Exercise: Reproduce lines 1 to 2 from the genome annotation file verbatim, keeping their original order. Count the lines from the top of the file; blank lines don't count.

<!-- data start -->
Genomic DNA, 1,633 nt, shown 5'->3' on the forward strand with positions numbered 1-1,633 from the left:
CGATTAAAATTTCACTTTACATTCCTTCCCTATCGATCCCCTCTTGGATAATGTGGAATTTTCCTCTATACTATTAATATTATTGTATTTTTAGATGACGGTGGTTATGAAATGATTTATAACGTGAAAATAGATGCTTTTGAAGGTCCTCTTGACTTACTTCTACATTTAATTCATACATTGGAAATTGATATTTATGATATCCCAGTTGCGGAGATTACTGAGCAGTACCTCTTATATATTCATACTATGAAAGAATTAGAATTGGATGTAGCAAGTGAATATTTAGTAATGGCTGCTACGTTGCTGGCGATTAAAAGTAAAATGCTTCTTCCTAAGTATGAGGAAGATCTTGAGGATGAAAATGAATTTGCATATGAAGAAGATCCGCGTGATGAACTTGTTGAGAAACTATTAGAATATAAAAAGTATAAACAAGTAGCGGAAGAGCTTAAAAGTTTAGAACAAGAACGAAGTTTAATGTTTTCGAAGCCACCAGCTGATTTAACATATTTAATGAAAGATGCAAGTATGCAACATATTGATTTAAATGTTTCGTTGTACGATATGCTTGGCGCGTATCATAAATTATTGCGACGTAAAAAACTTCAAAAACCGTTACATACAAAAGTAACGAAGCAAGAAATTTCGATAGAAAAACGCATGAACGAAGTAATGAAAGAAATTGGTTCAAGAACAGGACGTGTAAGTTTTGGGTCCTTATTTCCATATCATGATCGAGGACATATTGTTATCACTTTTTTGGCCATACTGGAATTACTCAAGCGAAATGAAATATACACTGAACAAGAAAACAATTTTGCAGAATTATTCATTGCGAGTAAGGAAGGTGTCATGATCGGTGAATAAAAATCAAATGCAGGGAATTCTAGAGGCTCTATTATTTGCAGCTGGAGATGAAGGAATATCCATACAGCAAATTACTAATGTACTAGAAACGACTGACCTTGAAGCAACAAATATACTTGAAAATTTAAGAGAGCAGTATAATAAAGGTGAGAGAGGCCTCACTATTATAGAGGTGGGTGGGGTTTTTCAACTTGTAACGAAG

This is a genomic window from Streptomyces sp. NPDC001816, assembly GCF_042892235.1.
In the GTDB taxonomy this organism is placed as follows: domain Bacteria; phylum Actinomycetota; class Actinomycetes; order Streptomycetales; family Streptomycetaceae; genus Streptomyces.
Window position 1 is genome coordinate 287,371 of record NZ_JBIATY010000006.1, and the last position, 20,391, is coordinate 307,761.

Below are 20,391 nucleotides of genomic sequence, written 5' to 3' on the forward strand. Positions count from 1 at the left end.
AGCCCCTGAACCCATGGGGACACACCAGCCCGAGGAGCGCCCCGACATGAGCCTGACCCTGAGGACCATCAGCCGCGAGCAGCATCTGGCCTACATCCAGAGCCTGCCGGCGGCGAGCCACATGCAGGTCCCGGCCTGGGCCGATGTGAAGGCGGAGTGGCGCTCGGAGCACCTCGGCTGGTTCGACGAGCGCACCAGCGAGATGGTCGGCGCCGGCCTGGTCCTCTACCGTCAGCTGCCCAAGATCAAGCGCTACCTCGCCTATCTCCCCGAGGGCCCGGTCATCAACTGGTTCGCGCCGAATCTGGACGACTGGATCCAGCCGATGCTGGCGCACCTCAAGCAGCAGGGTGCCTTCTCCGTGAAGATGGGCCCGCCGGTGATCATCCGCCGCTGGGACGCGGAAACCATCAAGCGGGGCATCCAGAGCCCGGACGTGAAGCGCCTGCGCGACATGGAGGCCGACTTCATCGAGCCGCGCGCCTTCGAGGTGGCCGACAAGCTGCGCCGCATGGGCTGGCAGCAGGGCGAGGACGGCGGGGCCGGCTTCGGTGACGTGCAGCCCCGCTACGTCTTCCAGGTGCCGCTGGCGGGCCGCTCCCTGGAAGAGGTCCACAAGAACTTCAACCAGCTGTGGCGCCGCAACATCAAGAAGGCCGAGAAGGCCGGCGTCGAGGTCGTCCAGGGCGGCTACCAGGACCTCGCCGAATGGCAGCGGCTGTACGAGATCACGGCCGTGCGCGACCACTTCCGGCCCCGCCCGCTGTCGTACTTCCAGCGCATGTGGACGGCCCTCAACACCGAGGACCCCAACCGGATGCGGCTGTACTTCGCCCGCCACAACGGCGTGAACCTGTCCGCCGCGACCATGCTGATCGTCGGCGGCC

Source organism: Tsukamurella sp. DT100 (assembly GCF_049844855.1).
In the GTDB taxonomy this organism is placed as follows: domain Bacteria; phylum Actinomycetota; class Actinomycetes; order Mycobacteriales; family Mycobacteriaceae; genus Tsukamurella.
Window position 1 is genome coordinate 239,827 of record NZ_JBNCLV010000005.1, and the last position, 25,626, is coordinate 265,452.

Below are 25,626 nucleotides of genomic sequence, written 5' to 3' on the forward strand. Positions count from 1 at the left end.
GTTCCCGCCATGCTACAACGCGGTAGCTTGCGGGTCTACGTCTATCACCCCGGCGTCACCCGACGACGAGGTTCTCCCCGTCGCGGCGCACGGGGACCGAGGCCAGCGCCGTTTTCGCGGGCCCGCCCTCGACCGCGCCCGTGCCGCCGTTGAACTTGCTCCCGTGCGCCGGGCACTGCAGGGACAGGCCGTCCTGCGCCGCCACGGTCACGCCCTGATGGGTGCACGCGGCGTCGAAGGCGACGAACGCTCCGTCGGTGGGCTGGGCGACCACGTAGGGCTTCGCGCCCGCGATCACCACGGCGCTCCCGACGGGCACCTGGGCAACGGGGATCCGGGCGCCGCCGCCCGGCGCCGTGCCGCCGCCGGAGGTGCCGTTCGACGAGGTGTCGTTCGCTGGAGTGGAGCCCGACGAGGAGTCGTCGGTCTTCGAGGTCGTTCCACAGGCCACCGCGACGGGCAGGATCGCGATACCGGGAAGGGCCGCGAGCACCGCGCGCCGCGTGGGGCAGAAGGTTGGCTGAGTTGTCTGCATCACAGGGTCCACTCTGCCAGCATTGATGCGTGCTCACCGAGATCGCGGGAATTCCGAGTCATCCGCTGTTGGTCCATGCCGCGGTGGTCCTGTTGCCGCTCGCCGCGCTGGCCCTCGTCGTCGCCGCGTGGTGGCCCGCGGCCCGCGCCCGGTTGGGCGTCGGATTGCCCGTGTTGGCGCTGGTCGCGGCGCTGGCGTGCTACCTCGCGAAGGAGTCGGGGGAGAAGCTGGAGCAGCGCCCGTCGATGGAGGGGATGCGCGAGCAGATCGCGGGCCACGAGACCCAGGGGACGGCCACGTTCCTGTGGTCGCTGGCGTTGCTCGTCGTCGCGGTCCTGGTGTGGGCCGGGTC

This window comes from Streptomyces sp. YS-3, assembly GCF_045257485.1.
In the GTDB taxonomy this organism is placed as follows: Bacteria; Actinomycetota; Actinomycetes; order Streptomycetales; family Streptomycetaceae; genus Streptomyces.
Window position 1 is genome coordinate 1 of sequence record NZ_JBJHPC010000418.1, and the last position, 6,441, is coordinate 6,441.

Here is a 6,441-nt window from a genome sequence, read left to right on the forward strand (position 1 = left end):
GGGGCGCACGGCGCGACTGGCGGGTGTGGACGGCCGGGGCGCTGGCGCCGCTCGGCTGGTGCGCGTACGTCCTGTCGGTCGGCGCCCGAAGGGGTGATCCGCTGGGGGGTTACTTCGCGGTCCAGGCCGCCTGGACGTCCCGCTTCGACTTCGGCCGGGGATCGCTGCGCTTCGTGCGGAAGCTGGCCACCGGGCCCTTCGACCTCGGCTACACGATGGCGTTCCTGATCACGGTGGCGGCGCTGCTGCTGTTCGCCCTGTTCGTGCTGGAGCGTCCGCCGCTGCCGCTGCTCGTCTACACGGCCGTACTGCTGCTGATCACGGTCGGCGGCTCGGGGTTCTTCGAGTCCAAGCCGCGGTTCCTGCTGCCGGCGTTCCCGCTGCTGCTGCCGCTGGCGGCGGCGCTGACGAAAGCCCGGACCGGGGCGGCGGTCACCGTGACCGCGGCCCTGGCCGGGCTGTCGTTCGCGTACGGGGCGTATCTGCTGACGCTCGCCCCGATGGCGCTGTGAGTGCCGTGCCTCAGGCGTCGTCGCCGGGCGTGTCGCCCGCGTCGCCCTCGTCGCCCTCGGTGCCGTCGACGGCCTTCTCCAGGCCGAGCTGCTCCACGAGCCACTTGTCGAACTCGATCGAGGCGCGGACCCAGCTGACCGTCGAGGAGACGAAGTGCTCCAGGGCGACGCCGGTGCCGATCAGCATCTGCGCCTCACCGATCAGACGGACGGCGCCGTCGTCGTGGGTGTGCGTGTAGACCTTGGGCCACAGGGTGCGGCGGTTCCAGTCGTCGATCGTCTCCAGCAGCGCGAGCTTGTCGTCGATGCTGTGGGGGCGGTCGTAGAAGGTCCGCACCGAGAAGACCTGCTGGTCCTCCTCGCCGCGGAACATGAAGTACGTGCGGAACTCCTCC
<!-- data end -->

Genomic DNA, 1,633 nt, shown 5'->3' on the forward strand with positions numbered 1-1,633 from the left:
CGATTAAAATTTCACTTTACATTCCTTCCCTATCGATCCCCTCTTGGATAATGTGGAATTTTCCTCTATACTATTAATATTATTGTATTTTTAGATGACGGTGGTTATGAAATGATTTATAACGTGAAAATAGATGCTTTTGAAGGTCCTCTTGACTTACTTCTACATTTAATTCATACATTGGAAATTGATATTTATGATATCCCAGTTGCGGAGATTACTGAGCAGTACCTCTTATATATTCATACTATGAAAGAATTAGAATTGGATGTAGCAAGTGAATATTTAGTAATGGCTGCTACGTTGCTGGCGATTAAAAGTAAAATGCTTCTTCCTAAGTATGAGGAAGATCTTGAGGATGAAAATGAATTTGCATATGAAGAAGATCCGCGTGATGAACTTGTTGAGAAACTATTAGAATATAAAAAGTATAAACAAGTAGCGGAAGAGCTTAAAAGTTTAGAACAAGAACGAAGTTTAATGTTTTCGAAGCCACCAGCTGATTTAACATATTTAATGAAAGATGCAAGTATGCAACATATTGATTTAAATGTTTCGTTGTACGATATGCTTGGCGCGTATCATAAATTATTGCGACGTAAAAAACTTCAAAAACCGTTACATACAAAAGTAACGAAGCAAGAAATTTCGATAGAAAAACGCATGAACGAAGTAATGAAAGAAATTGGTTCAAGAACAGGACGTGTAAGTTTTGGGTCCTTATTTCCATATCATGATCGAGGACATATTGTTATCACTTTTTTGGCCATACTGGAATTACTCAAGCGAAATGAAATATACACTGAACAAGAAAACAATTTTGCAGAATTATTCATTGCGAGTAAGGAAGGTGTCATGATCGGTGAATAAAAATCAAATGCAGGGAATTCTAGAGGCTCTATTATTTGCAGCTGGAGATGAAGGAATATCCATACAGCAAATTACTAATGTACTAGAAACGACTGACCTTGAAGCAACAAATATACTTGAAAATTTAAGAGAGCAGTATAATAAAGGTGAGAGAGGCCTCACTATTATAGAGGTGGGTGGGGTTTTTCAACTTGTAACGAAG